Secure Spool File Management
June 30, 2004 Hey, Wayne O.
I want to allow a user to view spool files that were created by other users. Is there a way to allow this access without giving the user *SPLCTL or *JOBCTL special authority? I am trying to implement your recommendation that users should have no command line access or special authority.
I get this request very often. Most installations take the easy way out and give users *JOBCTL or *SPLCTL. This works well in a low security environment, but in a financial institution you need to be very careful about what output you allow users to view.
Before I answer your question, let me explain the dangers of giving users either *SPLCTL or *JOBCTL special authority.
SPECIAL AUTHORITY *SPLCTL
The special authority *SPLCTL allows users unrestricted access to all spool files. It is similar to *ALLOBJ (all object authority), which allows unrestricted access to spooled data. Users with *SPLCTL can view, delete, and manage sensitive output like payroll and personal data. I am sure you do not want your last payroll information viewed by unauthorized persons.
I recommend that you not give users *SPLCTL if you have any sensitive output on your system (payroll, human resources, customer data). If you restrict *SPLCTL, it is possible to create output queues that can be viewed only by selected individuals. For example, users in the payroll department can view the PAYROLL output queue, but other users, including system operators with *JOBCTL special authority, cannot view the spool files.
SPECIAL AUTHORITY *JOBCTL
The special authority *JOBCTL has much less power over spool files than *SPLCTL but allows users to operate on the jobs of other users. The *JOBCTL authority would normally be given to system operators.
I recommend that you not give users *JOBCTL special authority. Users do not need special authority to manage their own jobs. If users do not have *JOBCTL, they are prevented from accessing the jobs and spooled output of other users. In a tightly controlled environment, programmers should not have *JOBCTL special authority.
USING *JOBCTL and *SPLCTL
The special authorities *JOBCTL and *SPLCTL are designed to allow selected users access to resources that are not objects (such as spool files) and cannot be controlled through object authorities. However, you can protect spool files by setting the attributes of the output queue where the spool files reside.
The output queue attributes DSPDTA, AUTCHK, and OPRCTL are used to limit the access by users. (You can use the command Work with OUTQ Description, or WRKOUTQD, to view the attributes of output queues.) You cannot directly grant or revoke authority to view and manipulate a spool file. The authority to a spool file is controlled by several parameters on the output queue that holds the spooled file.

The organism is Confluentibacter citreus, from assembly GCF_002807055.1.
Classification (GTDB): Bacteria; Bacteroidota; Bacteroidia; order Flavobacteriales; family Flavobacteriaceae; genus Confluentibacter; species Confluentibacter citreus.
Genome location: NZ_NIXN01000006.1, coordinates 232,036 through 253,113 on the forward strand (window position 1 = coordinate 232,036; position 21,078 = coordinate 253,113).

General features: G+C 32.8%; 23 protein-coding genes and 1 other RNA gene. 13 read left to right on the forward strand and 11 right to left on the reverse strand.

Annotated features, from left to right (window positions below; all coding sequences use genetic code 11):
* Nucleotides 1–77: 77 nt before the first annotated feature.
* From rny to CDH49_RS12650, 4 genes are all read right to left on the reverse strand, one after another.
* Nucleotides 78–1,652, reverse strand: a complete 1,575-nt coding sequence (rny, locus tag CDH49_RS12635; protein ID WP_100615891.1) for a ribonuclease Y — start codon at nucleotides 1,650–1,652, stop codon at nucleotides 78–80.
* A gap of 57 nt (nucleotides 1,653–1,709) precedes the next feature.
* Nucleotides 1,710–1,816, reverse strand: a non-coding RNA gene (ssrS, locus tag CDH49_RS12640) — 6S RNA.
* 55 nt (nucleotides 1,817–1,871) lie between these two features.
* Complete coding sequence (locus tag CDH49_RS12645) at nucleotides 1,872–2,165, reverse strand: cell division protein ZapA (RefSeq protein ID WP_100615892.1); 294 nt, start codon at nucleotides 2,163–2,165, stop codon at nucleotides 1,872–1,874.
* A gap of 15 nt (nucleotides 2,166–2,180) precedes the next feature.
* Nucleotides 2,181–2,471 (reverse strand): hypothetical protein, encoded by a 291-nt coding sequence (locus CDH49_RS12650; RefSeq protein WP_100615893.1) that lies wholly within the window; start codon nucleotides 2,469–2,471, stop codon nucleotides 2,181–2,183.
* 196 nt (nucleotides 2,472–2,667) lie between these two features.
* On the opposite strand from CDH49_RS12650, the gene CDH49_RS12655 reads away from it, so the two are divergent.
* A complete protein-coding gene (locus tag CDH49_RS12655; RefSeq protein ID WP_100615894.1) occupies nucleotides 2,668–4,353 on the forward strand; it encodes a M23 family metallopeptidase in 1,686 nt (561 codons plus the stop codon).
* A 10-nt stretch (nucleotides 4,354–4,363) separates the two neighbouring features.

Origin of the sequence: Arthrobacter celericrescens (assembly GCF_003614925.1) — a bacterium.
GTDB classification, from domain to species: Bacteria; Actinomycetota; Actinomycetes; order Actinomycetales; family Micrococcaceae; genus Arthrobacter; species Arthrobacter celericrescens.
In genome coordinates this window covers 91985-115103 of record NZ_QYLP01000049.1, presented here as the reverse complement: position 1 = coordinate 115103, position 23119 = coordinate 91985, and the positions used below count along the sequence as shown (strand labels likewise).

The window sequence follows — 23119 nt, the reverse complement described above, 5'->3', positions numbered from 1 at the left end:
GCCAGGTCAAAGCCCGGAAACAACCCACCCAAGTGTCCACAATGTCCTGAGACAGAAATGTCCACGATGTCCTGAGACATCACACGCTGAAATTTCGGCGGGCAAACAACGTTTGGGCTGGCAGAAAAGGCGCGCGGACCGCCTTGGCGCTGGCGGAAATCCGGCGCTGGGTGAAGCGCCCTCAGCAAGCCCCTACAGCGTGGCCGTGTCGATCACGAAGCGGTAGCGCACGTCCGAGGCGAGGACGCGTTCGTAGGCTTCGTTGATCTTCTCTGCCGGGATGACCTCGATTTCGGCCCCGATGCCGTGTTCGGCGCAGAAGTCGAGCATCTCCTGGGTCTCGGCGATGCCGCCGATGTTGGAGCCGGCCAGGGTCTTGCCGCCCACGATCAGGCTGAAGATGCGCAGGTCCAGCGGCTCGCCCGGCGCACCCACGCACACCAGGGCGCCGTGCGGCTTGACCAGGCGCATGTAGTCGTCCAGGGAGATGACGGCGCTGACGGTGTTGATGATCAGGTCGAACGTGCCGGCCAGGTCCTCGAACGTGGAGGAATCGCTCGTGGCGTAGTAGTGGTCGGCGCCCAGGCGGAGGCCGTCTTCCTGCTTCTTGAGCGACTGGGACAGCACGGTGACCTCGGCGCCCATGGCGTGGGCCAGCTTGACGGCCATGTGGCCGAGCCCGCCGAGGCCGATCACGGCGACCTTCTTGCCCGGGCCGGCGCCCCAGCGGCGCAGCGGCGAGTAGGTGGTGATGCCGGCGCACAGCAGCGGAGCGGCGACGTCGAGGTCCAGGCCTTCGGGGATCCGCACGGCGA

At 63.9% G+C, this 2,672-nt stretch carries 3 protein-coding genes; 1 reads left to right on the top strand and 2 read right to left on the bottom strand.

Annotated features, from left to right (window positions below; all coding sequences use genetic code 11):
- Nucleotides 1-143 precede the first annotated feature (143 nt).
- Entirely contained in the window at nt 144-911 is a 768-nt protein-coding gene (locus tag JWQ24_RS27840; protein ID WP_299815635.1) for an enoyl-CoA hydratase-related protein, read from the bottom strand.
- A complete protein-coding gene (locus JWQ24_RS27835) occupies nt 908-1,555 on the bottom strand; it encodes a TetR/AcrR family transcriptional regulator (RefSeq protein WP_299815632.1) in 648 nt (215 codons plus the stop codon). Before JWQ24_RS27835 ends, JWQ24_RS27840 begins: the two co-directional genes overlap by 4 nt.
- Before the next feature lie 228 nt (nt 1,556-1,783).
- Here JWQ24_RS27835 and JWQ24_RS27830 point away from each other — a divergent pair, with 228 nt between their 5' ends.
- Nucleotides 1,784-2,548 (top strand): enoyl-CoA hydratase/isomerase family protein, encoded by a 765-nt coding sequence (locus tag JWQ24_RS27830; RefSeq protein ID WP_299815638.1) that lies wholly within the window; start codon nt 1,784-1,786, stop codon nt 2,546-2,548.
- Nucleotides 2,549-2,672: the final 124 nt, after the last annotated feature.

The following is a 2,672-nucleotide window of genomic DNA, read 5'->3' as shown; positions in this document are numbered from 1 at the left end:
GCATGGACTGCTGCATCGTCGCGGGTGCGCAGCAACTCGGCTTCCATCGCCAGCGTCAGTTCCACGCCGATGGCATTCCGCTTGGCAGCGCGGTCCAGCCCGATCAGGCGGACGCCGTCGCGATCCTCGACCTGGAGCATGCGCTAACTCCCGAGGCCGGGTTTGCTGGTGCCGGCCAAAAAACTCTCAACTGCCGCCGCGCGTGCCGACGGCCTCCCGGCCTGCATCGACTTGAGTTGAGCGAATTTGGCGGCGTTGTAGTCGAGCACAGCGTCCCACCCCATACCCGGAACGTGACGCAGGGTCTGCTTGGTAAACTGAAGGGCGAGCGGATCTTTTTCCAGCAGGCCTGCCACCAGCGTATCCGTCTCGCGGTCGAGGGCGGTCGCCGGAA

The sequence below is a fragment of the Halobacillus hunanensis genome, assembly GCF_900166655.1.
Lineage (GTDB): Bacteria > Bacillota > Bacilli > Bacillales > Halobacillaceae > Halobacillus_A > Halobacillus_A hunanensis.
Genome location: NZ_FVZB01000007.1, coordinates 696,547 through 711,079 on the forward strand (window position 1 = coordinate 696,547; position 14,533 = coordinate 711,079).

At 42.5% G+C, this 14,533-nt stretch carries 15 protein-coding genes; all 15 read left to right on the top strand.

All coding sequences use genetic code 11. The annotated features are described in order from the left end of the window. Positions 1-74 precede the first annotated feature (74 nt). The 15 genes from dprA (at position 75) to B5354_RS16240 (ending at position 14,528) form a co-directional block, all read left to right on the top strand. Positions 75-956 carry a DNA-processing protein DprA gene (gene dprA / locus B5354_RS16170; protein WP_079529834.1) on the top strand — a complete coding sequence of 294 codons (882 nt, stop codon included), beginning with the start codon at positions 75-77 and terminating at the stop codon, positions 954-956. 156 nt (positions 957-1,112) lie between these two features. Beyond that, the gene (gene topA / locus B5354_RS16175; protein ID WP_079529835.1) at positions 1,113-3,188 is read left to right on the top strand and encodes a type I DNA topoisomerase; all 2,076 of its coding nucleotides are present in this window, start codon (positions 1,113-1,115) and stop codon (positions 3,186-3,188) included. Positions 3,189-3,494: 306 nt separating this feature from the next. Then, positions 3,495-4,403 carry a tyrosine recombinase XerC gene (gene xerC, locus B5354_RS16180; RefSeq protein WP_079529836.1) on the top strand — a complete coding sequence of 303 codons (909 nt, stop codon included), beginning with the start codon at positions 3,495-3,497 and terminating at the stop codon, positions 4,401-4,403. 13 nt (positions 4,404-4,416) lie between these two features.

DISPLAY ANY FILE (DSPDTA)
*NO means that a user cannot display, send, or copy spool files owned by other users, unless the user has one of the following:
- *JOBCTL special authority if the OPRCTL parameter is *YES.
- *READ, *ADD, and *DLT authority to the output queue, if the *AUTCHK parameter is *DTAAUT. Ownership of the output queue, if the *AUTCHK parameter is *OWNER.
*YES means that any user with *READ authority to the output queue can display, copy, or send the data of spool files owned by others.
*OWNER means that only the owner of a spool file or a user with *SPLCTL (spool control) can display, copy, send, or move the file. If the OPRCTL value is *YES, users with *JOBCTL special authority can hold, change, delete, and release spool files on the output queue, but they cannot display, copy, send, or move the spool files. This is intended to allow operators to manage entries on an output queue without being able to view their contents.
AUTHORITY TO CHECK (AUTCHK)
The AUTCHK parameter determines whether *READ, *ADD, and *DLT authority to the output queue allows a user to change and delete spool files owned by other users.
The possible values for AUTCHK are:
- *OWNER specifies that only the user who owns the output queue can change or delete spooled files owned by others.
- *DTAAUT specifies that any user with *READ, *ADD, and *DLT authority to the output queue can change or delete spool files owned by others.
OPERATOR CONTROL (OPRCTL)
The OPRCTL parameter determines whether a user with *JOBCTL special authority can control the output queue.